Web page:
International arbitration is a means of resolving disputes between parties, usually organisations of some kind, in different countries or jurisdictions. It is the referral by disputants to a decision maker who pronounces a legally binding decision. Rather than using the traditional court model parties can determine their own procedure and choose their decision maker.
What law applies?
The parties decide in their contract what law applies to govern their substantive rights and what law applies to govern how the arbitration is to run. Many states have mandatory arbitration acts that set minimum standards for how arbitrations are conducted in their jurisdiction. Scotland benefits from a modern regime set out in the Arbitration (Scotland) Act 2010 and England & Wales from an earlier Act in 1996.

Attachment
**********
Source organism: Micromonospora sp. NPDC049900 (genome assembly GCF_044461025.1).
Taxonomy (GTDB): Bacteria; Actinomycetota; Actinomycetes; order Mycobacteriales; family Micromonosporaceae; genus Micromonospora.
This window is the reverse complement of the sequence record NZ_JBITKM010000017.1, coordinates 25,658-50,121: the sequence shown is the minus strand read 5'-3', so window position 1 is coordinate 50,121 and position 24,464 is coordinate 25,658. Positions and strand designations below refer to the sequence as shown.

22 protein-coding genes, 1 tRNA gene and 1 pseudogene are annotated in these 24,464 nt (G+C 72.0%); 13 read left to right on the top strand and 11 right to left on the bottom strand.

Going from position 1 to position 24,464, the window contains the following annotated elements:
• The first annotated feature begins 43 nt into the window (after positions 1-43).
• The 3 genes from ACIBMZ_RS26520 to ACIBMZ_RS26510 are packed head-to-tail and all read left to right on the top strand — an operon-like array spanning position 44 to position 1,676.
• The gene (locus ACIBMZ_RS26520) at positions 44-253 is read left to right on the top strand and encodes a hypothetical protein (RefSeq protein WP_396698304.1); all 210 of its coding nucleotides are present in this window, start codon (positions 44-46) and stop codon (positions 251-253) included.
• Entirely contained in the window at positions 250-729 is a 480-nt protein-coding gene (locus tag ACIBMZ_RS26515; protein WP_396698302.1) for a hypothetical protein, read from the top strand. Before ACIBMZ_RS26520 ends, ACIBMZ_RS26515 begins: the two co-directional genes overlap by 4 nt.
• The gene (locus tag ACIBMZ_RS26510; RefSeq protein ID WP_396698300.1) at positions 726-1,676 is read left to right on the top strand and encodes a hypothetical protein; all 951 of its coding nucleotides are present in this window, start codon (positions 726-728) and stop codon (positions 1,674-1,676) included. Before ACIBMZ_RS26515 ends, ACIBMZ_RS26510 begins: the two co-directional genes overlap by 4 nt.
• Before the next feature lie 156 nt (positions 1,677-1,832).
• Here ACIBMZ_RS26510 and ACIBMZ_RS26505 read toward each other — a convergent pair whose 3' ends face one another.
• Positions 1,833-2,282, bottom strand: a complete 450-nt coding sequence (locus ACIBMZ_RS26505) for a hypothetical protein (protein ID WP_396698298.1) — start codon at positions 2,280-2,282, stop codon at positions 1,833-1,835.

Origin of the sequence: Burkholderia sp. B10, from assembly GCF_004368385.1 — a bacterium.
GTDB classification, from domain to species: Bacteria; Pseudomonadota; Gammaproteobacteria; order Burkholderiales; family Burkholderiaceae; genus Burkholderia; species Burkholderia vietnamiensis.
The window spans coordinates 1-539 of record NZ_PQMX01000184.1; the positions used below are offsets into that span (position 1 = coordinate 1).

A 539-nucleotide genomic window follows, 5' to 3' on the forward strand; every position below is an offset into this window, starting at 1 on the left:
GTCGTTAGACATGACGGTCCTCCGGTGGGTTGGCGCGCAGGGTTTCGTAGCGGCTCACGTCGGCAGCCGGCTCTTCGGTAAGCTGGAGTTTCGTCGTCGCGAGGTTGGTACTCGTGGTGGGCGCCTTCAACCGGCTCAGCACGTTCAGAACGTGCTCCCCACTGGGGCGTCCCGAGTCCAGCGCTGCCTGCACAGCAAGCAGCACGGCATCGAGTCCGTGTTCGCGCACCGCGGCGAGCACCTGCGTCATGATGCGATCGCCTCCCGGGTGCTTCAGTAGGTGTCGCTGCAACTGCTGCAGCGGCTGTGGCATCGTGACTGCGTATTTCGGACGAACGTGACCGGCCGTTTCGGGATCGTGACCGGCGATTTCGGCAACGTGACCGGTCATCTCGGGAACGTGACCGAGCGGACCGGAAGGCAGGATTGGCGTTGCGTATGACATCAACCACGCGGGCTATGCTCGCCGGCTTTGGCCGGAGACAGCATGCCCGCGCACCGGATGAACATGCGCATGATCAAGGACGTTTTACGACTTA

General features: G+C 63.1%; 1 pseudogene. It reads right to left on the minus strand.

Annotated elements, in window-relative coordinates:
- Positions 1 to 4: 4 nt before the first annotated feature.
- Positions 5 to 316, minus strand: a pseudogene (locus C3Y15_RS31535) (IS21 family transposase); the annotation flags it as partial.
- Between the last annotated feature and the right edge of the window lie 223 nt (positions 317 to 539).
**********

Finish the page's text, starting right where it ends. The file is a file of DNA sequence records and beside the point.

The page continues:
How do parties agree to arbitrate?
Typically, parties will agree to use arbitration by having an agreement to that effect in their contract. Most international arbitrations are agreed in advance by including such a clause at the outset.
It is also possible to agree to proceed to arbitration after the dispute arises through entering an agreement to do so, though this is rare.
How does International Arbitration work and where does it take place?
International arbitration disputes are resolved by appointing a suitable third party to provide a legally binding decision. Parties present their case before a single arbitrator or typically a panel of three arbitrators (a tribunal), rather than in court and because it is not tied to the courts of any jurisdiction, international arbitration is geographically flexible.